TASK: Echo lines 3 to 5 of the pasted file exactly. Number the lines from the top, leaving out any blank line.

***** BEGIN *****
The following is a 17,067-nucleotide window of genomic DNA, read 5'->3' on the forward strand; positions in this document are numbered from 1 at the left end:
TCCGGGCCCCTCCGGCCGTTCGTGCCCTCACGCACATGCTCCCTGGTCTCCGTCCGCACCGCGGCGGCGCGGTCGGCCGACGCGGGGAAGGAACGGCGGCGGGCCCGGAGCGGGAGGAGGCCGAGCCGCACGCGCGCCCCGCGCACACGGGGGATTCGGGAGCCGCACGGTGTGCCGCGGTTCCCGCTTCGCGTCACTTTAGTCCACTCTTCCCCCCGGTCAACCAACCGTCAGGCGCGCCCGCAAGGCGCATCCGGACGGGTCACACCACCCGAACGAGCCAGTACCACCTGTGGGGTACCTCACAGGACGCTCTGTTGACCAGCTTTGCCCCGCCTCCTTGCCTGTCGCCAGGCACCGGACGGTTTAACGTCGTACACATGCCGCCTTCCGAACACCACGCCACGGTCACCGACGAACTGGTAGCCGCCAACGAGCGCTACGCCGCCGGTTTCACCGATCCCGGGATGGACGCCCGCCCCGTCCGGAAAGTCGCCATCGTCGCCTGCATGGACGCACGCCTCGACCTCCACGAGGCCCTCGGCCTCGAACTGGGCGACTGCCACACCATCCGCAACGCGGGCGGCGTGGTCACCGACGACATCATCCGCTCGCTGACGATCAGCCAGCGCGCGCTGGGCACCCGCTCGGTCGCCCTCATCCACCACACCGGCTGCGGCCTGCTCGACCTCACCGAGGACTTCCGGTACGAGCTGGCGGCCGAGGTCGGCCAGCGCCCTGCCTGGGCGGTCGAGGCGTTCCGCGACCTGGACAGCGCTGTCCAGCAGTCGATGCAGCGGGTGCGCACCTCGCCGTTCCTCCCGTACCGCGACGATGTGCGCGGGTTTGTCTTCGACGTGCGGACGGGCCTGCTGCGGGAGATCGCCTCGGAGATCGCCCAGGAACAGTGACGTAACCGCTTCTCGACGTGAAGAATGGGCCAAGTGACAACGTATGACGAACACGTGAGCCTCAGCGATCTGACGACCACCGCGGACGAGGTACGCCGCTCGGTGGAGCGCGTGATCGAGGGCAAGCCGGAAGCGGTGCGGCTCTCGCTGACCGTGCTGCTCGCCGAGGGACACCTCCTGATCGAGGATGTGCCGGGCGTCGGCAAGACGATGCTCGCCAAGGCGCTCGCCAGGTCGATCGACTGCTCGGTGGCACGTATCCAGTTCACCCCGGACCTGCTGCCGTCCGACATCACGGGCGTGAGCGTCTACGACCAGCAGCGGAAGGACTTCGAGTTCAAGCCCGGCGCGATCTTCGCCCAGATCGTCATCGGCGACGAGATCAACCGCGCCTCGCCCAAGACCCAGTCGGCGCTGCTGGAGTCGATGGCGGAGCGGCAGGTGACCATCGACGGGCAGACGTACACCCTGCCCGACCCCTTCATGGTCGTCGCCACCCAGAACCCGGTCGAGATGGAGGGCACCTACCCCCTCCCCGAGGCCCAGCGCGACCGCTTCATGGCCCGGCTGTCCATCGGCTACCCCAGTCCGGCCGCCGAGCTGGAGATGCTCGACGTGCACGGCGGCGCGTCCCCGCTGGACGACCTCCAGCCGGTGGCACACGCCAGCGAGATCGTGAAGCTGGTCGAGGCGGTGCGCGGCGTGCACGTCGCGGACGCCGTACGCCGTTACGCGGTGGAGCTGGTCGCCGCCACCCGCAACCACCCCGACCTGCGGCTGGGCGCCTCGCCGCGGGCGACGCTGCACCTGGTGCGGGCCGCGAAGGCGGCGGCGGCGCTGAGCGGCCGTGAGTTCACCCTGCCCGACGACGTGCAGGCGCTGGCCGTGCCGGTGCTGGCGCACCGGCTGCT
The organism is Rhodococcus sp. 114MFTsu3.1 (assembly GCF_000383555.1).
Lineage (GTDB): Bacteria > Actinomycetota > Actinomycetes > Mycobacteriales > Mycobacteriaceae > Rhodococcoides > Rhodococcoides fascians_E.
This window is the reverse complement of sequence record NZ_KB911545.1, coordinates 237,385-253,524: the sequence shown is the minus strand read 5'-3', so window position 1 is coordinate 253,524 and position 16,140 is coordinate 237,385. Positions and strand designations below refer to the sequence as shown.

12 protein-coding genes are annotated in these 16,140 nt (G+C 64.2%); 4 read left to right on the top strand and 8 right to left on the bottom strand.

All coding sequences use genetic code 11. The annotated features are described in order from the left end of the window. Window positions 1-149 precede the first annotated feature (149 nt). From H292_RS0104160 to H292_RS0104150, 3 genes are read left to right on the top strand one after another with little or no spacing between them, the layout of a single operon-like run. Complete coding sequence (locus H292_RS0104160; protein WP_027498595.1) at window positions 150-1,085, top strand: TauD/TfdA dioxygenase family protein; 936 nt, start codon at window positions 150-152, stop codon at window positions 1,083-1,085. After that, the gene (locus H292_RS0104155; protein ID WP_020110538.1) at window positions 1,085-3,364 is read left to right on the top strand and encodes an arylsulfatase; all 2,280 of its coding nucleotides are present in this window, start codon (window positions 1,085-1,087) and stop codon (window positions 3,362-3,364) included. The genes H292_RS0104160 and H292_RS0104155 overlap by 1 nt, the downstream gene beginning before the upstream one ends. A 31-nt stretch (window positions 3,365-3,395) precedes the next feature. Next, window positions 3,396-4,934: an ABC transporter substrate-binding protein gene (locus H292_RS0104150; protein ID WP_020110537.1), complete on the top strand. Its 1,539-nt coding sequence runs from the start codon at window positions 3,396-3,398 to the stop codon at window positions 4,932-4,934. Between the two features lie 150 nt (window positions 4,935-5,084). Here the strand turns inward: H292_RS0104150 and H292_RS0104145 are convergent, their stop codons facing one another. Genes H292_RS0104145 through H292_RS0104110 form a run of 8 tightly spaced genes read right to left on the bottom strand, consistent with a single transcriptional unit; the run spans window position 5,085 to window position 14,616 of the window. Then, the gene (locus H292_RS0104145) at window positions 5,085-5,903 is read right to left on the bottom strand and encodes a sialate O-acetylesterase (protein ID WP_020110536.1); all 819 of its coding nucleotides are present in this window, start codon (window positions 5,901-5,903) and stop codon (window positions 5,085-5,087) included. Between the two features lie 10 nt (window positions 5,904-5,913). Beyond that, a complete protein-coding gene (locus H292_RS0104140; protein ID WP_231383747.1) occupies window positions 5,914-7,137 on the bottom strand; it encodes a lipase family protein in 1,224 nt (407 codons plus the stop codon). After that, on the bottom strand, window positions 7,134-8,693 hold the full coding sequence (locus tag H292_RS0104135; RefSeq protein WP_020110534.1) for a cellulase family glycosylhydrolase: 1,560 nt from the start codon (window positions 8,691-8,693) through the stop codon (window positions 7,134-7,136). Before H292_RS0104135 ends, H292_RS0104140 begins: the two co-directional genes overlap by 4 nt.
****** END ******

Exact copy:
The organism is Rhodococcus sp. 114MFTsu3.1 (assembly GCF_000383555.1).
Lineage (GTDB): Bacteria > Actinomycetota > Actinomycetes > Mycobacteriales > Mycobacteriaceae > Rhodococcoides > Rhodococcoides fascians_E.
This window is the reverse complement of sequence record NZ_KB911545.1, coordinates 237,385-253,524: the sequence shown is the minus strand read 5'-3', so window position 1 is coordinate 253,524 and position 16,140 is coordinate 237,385. Positions and strand designations below refer to the sequence as shown.